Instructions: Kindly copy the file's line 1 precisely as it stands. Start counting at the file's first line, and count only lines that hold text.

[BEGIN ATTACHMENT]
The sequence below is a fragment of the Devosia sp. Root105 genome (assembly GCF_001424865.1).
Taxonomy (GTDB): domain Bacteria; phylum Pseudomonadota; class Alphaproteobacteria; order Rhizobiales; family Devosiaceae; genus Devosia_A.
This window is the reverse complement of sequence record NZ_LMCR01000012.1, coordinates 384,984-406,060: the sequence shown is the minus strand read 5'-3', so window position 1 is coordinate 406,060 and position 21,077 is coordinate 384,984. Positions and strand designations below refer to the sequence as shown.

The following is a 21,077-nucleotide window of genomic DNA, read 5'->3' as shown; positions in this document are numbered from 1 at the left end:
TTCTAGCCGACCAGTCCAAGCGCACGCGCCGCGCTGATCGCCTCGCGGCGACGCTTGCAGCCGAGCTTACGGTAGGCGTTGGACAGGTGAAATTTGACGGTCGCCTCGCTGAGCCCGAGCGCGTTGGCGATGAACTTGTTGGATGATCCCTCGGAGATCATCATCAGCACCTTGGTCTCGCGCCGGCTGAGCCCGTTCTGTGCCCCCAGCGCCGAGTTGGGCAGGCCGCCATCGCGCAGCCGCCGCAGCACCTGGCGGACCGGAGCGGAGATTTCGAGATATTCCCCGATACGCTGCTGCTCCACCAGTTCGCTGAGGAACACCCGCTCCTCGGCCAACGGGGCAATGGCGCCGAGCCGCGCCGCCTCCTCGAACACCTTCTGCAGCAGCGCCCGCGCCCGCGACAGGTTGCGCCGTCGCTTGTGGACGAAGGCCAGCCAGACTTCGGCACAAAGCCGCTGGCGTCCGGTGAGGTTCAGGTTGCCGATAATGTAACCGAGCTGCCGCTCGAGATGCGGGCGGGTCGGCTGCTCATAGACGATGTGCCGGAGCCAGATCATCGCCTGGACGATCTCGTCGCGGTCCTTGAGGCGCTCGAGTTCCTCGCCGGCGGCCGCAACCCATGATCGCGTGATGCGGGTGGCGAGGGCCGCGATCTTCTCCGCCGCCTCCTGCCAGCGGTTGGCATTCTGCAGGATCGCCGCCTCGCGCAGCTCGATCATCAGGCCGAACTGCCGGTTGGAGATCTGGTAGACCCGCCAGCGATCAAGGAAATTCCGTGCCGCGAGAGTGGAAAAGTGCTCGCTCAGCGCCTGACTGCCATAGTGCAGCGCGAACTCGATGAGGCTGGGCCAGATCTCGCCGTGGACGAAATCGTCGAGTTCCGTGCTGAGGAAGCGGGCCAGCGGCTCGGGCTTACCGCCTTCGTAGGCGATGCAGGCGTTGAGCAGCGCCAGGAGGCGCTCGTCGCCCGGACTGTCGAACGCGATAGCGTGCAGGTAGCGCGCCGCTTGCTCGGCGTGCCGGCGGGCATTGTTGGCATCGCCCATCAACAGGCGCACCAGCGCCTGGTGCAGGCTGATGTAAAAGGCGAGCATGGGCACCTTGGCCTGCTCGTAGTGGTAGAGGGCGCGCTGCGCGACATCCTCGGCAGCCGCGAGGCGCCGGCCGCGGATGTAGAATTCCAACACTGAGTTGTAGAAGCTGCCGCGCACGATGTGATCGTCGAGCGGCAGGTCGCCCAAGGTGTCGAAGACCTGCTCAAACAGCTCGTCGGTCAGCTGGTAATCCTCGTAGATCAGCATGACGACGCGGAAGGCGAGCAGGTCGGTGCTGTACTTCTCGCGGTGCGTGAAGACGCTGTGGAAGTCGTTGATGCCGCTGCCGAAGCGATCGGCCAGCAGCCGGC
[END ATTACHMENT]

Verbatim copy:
The sequence below is a fragment of the Devosia sp. Root105 genome (assembly GCF_001424865.1).